Building Sussex 7: WBS Warehouse 1

There are two buildings on the Wisconsin Building Supply (WBS) lot, that visible in the modelled section. Right behind the fence, near the WBS spur is a “small” warehouse. It has a simple shape and is not too hard to build. Only drawback: It is positioned right above the joint of two modules, so it has to be removed for transport and storage.

Building Sussex 2: Trackwork and Electrics

After completing the woodwork, I installed the track on the segments for my new module. For an easy setup I installed positioning dowels between all segments before laying the track.

While the glue for the track dries, I work on the scenery of another module.

Ad the end of the modules I use a 3 mm piece of beech cut to length to bridge the plywood cover and the module ends. A piece if PCB-ties is glued to this piece with an epoxy glue. For the mainline I add a strip of 3 mm cork as a roadbed. The spurs are directly glued to the plywood thus they are 3 mm below main line level. I am lazy and use my orbital sander to create the transition between mainline level and the plywood.

Building Sussex 1: Woodwork

Just line modules, he said.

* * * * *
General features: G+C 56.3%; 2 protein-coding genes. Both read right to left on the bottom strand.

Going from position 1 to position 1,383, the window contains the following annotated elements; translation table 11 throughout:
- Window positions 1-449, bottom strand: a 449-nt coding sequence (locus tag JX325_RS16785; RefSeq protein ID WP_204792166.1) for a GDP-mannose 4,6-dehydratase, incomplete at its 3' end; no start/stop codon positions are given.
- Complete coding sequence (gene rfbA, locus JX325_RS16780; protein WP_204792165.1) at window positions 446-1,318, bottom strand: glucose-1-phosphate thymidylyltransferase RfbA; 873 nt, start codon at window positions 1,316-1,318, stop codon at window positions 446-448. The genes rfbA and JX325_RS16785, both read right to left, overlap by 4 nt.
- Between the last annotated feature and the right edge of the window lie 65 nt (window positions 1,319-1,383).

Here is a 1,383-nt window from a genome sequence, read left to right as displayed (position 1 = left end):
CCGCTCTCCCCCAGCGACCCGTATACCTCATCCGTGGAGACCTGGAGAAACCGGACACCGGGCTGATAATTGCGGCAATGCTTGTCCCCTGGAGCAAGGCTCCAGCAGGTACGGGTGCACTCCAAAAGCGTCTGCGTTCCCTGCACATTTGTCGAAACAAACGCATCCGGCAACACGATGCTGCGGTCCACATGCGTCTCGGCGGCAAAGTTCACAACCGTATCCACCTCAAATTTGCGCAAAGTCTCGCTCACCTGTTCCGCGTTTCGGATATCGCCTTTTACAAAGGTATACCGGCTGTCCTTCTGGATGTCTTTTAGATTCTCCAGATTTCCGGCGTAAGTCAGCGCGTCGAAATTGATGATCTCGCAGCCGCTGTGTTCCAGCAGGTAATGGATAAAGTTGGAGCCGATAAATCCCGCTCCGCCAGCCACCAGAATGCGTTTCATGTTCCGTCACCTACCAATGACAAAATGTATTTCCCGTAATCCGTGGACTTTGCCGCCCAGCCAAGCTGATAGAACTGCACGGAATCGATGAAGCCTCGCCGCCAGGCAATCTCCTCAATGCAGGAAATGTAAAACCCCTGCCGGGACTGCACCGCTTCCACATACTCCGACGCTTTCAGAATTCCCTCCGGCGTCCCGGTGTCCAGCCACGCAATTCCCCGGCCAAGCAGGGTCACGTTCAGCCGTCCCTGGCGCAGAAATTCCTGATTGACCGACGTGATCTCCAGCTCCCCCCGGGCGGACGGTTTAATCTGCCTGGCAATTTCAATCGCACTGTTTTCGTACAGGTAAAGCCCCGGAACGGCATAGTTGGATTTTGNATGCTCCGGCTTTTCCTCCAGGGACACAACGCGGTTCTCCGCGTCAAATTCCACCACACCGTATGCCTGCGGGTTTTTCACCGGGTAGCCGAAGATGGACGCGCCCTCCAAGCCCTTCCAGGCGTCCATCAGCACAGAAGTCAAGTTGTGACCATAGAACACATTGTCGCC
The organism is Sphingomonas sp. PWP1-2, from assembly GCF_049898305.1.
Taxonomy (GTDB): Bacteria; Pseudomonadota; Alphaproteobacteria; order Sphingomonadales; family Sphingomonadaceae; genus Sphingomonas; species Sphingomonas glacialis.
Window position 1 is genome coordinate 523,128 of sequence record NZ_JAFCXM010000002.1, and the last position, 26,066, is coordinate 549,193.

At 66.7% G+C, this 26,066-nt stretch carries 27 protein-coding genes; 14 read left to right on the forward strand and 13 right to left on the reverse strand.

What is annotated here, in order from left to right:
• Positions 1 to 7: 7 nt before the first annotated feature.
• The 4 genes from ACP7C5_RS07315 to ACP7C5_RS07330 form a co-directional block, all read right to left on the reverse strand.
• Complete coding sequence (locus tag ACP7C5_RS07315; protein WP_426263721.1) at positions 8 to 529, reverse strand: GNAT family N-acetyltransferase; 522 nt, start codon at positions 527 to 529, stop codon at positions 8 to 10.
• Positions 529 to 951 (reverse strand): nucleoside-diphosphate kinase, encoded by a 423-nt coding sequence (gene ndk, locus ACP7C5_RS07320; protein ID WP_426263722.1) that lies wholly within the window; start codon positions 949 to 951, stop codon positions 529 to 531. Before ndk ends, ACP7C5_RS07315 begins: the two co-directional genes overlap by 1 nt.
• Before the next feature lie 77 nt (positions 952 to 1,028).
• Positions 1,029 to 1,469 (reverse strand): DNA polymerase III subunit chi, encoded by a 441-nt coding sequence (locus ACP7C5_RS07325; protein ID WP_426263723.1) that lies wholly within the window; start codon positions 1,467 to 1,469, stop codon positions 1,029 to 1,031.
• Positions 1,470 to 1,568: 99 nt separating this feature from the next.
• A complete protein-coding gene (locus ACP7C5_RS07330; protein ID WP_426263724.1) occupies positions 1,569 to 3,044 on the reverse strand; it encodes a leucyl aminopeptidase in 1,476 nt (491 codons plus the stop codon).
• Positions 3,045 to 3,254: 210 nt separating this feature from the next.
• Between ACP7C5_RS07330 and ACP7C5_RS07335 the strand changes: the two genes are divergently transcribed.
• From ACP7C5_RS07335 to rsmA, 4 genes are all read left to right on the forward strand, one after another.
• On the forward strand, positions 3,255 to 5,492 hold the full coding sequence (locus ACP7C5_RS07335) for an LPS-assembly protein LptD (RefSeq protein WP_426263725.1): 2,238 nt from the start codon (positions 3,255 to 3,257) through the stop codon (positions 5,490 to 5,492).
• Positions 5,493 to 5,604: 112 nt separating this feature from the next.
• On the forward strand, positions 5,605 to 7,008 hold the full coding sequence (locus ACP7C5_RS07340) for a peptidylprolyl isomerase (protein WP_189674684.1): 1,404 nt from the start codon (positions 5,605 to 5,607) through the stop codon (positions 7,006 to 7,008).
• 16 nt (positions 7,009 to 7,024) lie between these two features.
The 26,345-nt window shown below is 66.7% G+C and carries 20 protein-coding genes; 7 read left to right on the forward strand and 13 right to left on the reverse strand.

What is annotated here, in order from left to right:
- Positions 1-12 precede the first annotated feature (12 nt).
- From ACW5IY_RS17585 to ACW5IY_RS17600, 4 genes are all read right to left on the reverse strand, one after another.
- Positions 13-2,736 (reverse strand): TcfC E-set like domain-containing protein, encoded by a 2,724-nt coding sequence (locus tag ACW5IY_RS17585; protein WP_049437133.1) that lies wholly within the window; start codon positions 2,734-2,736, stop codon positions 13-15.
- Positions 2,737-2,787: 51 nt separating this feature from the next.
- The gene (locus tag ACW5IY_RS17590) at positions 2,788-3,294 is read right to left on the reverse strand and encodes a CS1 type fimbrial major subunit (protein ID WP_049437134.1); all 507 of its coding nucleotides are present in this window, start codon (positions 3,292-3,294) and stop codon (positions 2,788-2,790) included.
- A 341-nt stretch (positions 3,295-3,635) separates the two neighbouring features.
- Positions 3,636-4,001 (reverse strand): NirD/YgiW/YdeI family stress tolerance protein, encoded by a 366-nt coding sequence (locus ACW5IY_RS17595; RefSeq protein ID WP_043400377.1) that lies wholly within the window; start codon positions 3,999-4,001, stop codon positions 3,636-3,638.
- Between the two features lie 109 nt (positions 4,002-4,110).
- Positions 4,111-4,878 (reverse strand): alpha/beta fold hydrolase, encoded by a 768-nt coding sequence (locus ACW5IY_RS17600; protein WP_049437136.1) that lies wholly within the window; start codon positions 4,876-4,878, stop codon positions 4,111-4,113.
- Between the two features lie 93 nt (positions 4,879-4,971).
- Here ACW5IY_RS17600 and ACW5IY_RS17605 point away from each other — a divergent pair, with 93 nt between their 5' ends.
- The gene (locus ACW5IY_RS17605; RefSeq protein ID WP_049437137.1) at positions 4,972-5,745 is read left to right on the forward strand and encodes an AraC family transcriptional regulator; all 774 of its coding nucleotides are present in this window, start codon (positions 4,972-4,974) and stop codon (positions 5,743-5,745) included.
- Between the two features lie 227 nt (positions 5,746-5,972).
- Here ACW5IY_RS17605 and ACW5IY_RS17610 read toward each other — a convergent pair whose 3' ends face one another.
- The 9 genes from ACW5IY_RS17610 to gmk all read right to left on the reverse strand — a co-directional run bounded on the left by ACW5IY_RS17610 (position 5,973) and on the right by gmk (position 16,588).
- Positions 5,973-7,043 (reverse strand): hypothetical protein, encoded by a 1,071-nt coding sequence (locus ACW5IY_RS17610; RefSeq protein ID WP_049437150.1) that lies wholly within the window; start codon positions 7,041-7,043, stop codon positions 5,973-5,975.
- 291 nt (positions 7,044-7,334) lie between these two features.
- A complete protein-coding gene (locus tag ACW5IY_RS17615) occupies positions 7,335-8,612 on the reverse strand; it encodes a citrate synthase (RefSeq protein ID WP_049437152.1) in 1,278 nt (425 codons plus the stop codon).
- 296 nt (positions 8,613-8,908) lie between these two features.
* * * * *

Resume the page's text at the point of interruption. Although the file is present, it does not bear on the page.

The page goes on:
Last weekend we had a construction meeting. Dirk was so kind to let us occupy is garage and workshop. A few days before I brought my workbench and some power tools and Dirk prepared all the parts we would need.

Dirk hand built a jig to build curved modules and we used it to build curves with a track radius of 160 cm and an angle of 30 °. My son and I built four curved, three 90 cm straight and a 45 cm straight module.

Building Sussex 0: The Inspiration

For a long time, I had the idea to build a module with a quarry. Sometimes I just draw a track plan and later look for a matching prototype. This has proven to be very inefficient. The proper way seems to be finding a prototype and creating a concept and track plan to create it as a model. That’s what I did for this module.